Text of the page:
corn young closeup

Planting Progress: What We Do – and Don’t – Know

Two consecutive weeks of drier weather gave producers more field days for planting progress. Iowa had 10.5 days of suitable fieldwork for the weeks ending June 9 and June 16; Kansas, 10.4; Nebraska, 10; and South Dakota, 9.3.

In the 18 states, USDA reports 92% of corn planted and 77 of soybeans planted as of June 19. By state:

State Corn planted Average Soybeans planted Average
Iowa 98 100 89 98
Kansas 96 99 74 82
Nebraska 98 100 91 98
South Dakota 78 100 70 98

 

However, be careful in interpreting these numbers, cautions David Widmar of Agricultural Economic Insights. Some farmers are switching crops during this period of delayed planting, identifying fields that can’t be planted, etc. Consider the impact of a farmer who intended to plant 100 acres of corn and 100 acres of beans, but now is switching 20 acres from corn to beans. Instead of being 80% finished, the farmer now is 100% finished with corn planting. Conversely, the 20 additional acres of soybeans might still be unplanted and not accounted for in USDA’s report on planting progress.

Widmar also cautions that USDA’s reduction in corn acreage and yields in its June 11 World Supply and Demand (WASDE) estimates can be misinterpreted as well. USDA always includes an assumption of some prevent plant acres.

“Our best estimate is a base rate of 1.6 million, plus a 3 million reduction from intended,” says Widmar. “So when you read a forecast for 5 million acres prevented, it doesn’t mean a 5 million reduction because a base number was already subtracted before the estimate in the WASDE.”

The next USDA number will be the June 28 planted acreage report, but even that will not be up to date. The survey is conducted during the first two weeks of June; decisions made in the final two weeks will be a blind spot for the report, Widmar points out.

Shift to beans?

Since soybeans have a later planting period, some analysts foresee the shift from corn to soybeans. But history doesn’t bear that out. Average prevent plant is 1.8% for corn and 1.2% for soybeans. Most often when one crop has higher prevented planting, both do. Click to view Widmar’s full report.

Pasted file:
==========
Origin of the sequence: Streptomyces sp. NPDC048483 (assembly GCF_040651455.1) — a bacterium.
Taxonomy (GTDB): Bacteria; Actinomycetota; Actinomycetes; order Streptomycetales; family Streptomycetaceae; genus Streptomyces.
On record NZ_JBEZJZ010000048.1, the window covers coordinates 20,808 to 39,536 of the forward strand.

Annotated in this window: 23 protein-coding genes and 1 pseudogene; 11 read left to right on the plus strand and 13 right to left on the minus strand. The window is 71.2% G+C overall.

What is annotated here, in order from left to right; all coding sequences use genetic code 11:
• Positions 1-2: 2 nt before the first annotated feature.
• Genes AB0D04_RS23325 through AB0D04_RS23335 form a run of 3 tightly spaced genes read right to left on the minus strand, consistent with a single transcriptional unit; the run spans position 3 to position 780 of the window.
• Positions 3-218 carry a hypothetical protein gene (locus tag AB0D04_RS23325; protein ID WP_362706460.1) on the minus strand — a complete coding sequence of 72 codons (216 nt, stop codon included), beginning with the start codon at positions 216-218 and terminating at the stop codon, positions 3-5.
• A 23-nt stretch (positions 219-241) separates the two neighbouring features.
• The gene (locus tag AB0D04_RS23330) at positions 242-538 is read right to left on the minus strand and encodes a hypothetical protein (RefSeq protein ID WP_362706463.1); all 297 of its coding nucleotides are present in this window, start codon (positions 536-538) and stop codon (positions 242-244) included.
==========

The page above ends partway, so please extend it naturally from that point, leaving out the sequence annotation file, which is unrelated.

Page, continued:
Other crops

Grain sorghum in the six reporting states is 69% planted, well behind the 81% that, on average, is planted by now. Kansas stands at 55% (average 71%); Nebraska 80% (94%); South Dakota 68% (84%).

Spring wheat planting is close to complete at 95% in the six states, just 2 percentage points behind average. South Dakota’s crop is 97% planted, also 2 points behind.

Winter wheat harvest is slow, with only 8% of the crop completed compared with a 20% average. The important Kansas crop is only 1% done, 11 points behind average. Nebraska and South Dakota farmers have not yet started wheat harvest, which is typical.

This week’s forecast for storms isn’t a harbinger of fast progress this week – and we are approaching the date when crops either get in the ground or go unplanted. It will take some time for the ending facts to be known.

Veteran Farmer and Rancher Crop Insurance Benefits Now Available

USDA announced this spring that military veterans now qualify for the same benefits as beginning farmers and ranchers. These include:

  • Waiver of the administrative fee on catastrophic risk protection (CAT) and additional coverage policies.
  • Additional premium subsidy of 10 percentage points on insurance plans that feature a standard premium subsidy. (Plans such as livestock gross margin (LGM) for cattle or swine that do not have premium subsidies are not eligible for the additional subsidies.) Note: producers cannot receive both a veteran and beginning farmer and rancher subsidy; 10 percentage points is the limit.
  • Use of another person’s production history for the specific acreage transferred to a veteran farmer or rancher previously involved in the decision-making or physical activities of a farm or ranch operation.
  • Increase the percent of T-yield used for yield adjustment from 60% to 80% when replacing a low actual yield due to an insured cause of loss.

Who meets the definition of a farmer or rancher veteran?